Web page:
Play elsewhere: Glass users will get their own app store

Google Glass wearers will not only differentiate themselves from the rest of society by carrying the Internet around on their face, but they may soon find themselves virtually segregated into their very own app store.

According to Marketing Land, Google will create a separate app store specifically for Glass apps, though it remains unclear if the digital Glass app outlet will be a gated community within Google Play, or a different location altogether.

In an August 21 post on G+, Googler Timothy Jordan wrote a note to Glass developers: "I know you'll ask: how can you get your Glassware on MyGlass? We’re working on a process for you to submit your Glassware to get quota and be listed so that everyone can do more with Glass. I'll share more details when it's ready (which should be soon)."

We have reached out to Google and will update with any clarification.

Google Glass (1)Google
This lady may not be welcome in Google Play to get his app fix.

A bunch of little Apples

If Google does indeed create a separate app store, it might fall in line with rumored moves by Samsung to foster a dedicated app store for its new wristcentric form factor, Samsung Galaxy Gear.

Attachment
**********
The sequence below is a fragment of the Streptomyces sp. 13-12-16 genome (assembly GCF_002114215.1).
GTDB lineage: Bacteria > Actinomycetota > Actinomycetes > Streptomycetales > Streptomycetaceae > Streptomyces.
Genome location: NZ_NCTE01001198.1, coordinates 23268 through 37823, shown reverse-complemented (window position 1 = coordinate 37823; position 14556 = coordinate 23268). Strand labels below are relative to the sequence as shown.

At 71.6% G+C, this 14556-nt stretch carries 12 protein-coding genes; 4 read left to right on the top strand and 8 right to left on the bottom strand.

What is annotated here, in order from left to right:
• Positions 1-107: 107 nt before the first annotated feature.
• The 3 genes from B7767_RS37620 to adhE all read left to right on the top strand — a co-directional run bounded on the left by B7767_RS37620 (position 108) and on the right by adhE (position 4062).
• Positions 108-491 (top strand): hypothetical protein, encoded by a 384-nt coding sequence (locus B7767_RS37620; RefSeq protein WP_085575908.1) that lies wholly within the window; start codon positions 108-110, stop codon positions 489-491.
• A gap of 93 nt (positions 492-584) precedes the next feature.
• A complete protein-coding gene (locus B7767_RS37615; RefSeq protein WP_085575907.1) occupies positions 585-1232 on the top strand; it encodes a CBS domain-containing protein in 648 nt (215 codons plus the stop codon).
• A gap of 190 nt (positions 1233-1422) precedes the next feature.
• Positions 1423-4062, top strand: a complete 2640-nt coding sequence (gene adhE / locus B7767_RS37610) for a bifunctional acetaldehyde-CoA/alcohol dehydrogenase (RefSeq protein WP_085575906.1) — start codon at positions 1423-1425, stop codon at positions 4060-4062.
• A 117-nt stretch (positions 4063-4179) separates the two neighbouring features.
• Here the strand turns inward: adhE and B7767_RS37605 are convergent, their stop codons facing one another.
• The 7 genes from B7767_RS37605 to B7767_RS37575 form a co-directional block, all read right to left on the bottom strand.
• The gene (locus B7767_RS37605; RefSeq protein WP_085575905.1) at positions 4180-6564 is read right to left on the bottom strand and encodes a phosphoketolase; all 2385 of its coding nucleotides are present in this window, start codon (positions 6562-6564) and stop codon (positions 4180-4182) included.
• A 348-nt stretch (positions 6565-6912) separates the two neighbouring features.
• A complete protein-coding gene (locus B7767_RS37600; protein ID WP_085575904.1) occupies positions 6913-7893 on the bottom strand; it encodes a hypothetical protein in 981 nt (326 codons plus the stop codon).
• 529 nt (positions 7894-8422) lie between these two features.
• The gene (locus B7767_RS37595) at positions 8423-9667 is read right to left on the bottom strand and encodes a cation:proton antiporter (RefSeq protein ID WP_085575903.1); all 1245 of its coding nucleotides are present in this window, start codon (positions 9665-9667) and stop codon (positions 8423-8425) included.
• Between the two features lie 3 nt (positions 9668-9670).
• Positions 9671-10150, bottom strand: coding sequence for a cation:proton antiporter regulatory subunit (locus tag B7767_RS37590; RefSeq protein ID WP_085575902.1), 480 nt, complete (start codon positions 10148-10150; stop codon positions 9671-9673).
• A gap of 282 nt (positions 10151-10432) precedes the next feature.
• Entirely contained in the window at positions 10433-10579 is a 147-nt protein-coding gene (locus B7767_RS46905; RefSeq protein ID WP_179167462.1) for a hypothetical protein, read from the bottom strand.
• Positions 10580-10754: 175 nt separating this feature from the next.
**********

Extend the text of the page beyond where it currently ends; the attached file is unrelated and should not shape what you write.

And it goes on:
The Korean manufacturer already has its own no-frills app store, which offers Android apps that are already available in Google Play. However, Samsung will hold their first ever developers' conference this October. While Gear is largely anticipated to be an Android device, Samsung's new developer conference may be a way to exert greater independence from Google Play—a strategy the company does not appear to shy away from if the choice of news items in the conference's news page is any indication.

For better or for worse, several big manufacturers appear to be emulating Apple's end-to-end control of their product lines. We've seen former software giants move into manufacturing (see Google eating MotorolaMicrosoft and Nokia), retail (Microsoft Stores and Samsung " Experience Shops"), and now, specialized app stores. Walled gardens, it seems, may just be our future.

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